Generally speaking, consumers are the great rescuers of the economy, but if they stop spending, things could go very bad, very quickly. As we pointed out in March, people have shifted spending from consumer goods to food, suggesting that disposable income has lowered significantly, which has in turn led people to exhaust their savings.
Spending is also likely to cool off in the post-referendum landscape. With uncertainty predominating, it is only natural that instead of spending on consumer goods, British citizens will look to increase their savings to weather any potential storm. Ironically, that is likely to make things even worse.
The logic is simple — when people are worried about the state of their finances, they stop spending, and when people stop spending, that can signal serious problems on a macroeconomic scale.
If things look bad now, they could be about to get even worse. A recent note from Morgan Stanley argued that growing political uncertainty globally has the potential to impact heavily on consumer spending, particularly in areas where major political events will happen or have happened. The report cited impeachment proceedings in Brazil, November’s US Presidential election — and of course, the EU referendum — as reasons to worry about consumer spending.
Weak consumer confidence and spending on their own aren’t catastrophic, but add an equally grim picture in UK industry, and slowing GDP, and things start to get really problematic, especially considering that Britain’s biggest economic bright spot — the so-called ‘Jobs Miracle’ — also looks to be coming to an end.
With just 5.1% unemployment we’re pretty much as close to full employment as we’re realistically going to get. The ONS’ latest employment report showed that unemployment was little changed over the last period.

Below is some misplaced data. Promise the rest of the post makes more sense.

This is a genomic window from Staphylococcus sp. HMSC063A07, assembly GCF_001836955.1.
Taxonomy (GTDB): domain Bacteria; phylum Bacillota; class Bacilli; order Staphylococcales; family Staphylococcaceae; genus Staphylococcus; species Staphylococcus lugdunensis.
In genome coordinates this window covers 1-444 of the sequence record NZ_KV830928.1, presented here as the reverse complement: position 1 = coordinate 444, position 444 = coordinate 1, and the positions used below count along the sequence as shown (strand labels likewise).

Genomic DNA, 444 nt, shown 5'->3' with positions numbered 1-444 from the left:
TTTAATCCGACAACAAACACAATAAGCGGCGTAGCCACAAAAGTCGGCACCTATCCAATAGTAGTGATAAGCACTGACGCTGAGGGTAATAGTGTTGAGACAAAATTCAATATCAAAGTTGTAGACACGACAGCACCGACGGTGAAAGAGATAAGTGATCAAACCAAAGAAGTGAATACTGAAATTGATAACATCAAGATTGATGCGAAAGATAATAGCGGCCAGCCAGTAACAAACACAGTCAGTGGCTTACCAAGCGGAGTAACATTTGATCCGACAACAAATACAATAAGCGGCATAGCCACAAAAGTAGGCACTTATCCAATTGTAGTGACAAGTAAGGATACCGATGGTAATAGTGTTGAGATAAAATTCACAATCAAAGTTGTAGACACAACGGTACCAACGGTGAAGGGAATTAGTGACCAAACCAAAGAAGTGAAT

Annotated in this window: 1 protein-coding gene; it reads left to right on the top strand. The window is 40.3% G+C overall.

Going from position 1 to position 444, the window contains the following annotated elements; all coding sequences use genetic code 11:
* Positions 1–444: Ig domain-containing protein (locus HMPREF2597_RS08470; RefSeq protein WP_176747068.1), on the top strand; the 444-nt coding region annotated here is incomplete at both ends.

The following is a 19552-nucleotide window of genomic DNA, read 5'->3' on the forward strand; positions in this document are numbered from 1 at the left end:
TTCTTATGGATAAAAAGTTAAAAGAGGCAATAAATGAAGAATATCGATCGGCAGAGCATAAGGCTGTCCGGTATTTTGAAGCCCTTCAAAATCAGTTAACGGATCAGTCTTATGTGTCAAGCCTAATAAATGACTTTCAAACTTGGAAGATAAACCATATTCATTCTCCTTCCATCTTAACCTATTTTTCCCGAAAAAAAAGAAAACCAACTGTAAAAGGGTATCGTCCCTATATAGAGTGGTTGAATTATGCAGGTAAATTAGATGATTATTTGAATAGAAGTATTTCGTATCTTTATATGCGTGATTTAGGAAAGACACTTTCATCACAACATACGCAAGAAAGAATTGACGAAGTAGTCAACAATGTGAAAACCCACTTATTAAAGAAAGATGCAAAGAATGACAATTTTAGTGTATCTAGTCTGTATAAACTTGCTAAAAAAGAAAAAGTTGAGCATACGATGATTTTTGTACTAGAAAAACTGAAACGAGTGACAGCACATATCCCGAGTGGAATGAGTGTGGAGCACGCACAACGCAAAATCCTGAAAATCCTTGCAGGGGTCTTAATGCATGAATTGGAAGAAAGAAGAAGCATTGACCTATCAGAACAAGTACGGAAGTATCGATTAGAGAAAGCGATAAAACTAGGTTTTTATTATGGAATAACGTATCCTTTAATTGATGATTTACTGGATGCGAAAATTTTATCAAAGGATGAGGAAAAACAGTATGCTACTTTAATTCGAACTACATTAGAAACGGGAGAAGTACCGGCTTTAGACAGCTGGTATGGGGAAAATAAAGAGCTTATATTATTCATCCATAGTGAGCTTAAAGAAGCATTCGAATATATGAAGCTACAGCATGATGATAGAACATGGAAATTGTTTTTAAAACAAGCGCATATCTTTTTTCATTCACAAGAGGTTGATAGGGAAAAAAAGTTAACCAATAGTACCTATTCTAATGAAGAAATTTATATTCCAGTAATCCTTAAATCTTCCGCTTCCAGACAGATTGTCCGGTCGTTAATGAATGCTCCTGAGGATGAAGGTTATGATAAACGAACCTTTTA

We’re all out of options
Things might not be quite so scary if there were any tools left to deal with the impending doom facing the British economy, but we’re pretty much out of ammo. The Bank of England’s base rate is stuck just above zero, and despite the fact that governor Mark Carney hinted last week that the Bank will cut rates further this summer, the prospect of negative rates doesn’t exactly hold much promise. Bar a little bit of pick-up in the Swedish economy since their introduction, and an uptick in eurozone GDP, negative rates haven’t managed to spur anywhere near as much activity as intended.
Carney even noted in his press conference last week that there is only so much the BoE can do, saying that part of his remit is “ruthless truth telling.” “One uncomfortable truth is that there are limits to what the Bank of England can do.”
“One uncomfortable truth is that there are limits to what the Bank of England can do.”
The Bank’s other alternative is so-called helicopter money, where central banks create new cash and give it directly to people to spend on whatever they want, but that’s not going to happen here any time soon, even if banks like Morgan Stanley have suggested that it could be the way forward. Carney says he is “not a believer in the concept” and has effectively ruled out helicopter money, saying that it can lead to a “compounded Ponzi scheme.”
Even though we’ll be getting a new Conservative leader and prime minister in a couple of months, it is unlikely we’ll see any huge shifts in economic policy. The Tories won last year’s election on a manifesto of cutting the budget deficit (although Osborne has now scrapped the target of totally eliminating the deficit by 2020) and controlling spending, so the likelihood of the other alternative — big fiscal stimulus in the form of heavy borrowing, and investment in infrastructure projects like railway lines, hospitals, tech ventures, and schools, is very low indeed.
Britain’s economy is falling off a cliff, and we’re yet to feel the full force of our vote to leave the EU. Things look scary, very scary indeed.